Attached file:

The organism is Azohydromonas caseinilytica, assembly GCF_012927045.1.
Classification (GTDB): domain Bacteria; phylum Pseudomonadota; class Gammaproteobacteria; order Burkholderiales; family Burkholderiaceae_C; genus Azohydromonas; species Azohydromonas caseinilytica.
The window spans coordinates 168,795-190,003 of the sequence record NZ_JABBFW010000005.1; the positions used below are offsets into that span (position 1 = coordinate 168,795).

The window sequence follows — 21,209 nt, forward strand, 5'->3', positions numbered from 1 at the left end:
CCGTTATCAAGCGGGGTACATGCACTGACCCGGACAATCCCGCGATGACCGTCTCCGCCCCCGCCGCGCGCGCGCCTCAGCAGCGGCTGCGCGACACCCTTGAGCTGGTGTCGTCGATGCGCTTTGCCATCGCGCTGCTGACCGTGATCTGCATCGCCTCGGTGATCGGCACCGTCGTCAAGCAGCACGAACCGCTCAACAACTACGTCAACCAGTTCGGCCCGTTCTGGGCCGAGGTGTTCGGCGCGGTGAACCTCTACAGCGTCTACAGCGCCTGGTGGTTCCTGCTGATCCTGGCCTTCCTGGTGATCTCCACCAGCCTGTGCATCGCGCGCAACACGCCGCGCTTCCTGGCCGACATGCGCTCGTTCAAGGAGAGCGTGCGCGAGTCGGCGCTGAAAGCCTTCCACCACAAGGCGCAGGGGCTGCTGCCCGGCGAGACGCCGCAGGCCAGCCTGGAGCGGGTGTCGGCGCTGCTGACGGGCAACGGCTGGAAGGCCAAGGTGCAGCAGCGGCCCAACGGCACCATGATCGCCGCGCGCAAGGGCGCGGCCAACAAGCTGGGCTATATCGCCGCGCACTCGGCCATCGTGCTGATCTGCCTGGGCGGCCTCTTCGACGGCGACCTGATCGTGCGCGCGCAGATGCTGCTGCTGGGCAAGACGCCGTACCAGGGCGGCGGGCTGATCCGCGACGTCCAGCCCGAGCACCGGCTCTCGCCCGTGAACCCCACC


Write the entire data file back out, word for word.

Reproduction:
The organism is Azohydromonas caseinilytica, assembly GCF_012927045.1.
Classification (GTDB): domain Bacteria; phylum Pseudomonadota; class Gammaproteobacteria; order Burkholderiales; family Burkholderiaceae_C; genus Azohydromonas; species Azohydromonas caseinilytica.
The window spans coordinates 168,795-190,003 of the sequence record NZ_JABBFW010000005.1; the positions used below are offsets into that span (position 1 = coordinate 168,795).

The window sequence follows — 21,209 nt, forward strand, 5'->3', positions numbered from 1 at the left end:
CCGTTATCAAGCGGGGTACATGCACTGACCCGGACAATCCCGCGATGACCGTCTCCGCCCCCGCCGCGCGCGCGCCTCAGCAGCGGCTGCGCGACACCCTTGAGCTGGTGTCGTCGATGCGCTTTGCCATCGCGCTGCTGACCGTGATCTGCATCGCCTCGGTGATCGGCACCGTCGTCAAGCAGCACGAACCGCTCAACAACTACGTCAACCAGTTCGGCCCGTTCTGGGCCGAGGTGTTCGGCGCGGTGAACCTCTACAGCGTCTACAGCGCCTGGTGGTTCCTGCTGATCCTGGCCTTCCTGGTGATCTCCACCAGCCTGTGCATCGCGCGCAACACGCCGCGCTTCCTGGCCGACATGCGCTCGTTCAAGGAGAGCGTGCGCGAGTCGGCGCTGAAAGCCTTCCACCACAAGGCGCAGGGGCTGCTGCCCGGCGAGACGCCGCAGGCCAGCCTGGAGCGGGTGTCGGCGCTGCTGACGGGCAACGGCTGGAAGGCCAAGGTGCAGCAGCGGCCCAACGGCACCATGATCGCCGCGCGCAAGGGCGCGGCCAACAAGCTGGGCTATATCGCCGCGCACTCGGCCATCGTGCTGATCTGCCTGGGCGGCCTCTTCGACGGCGACCTGATCGTGCGCGCGCAGATGCTGCTGCTGGGCAAGACGCCGTACCAGGGCGGCGGGCTGATCCGCGACGTCCAGCCCGAGCACCGGCTCTCGCCCGTGAACCCCACC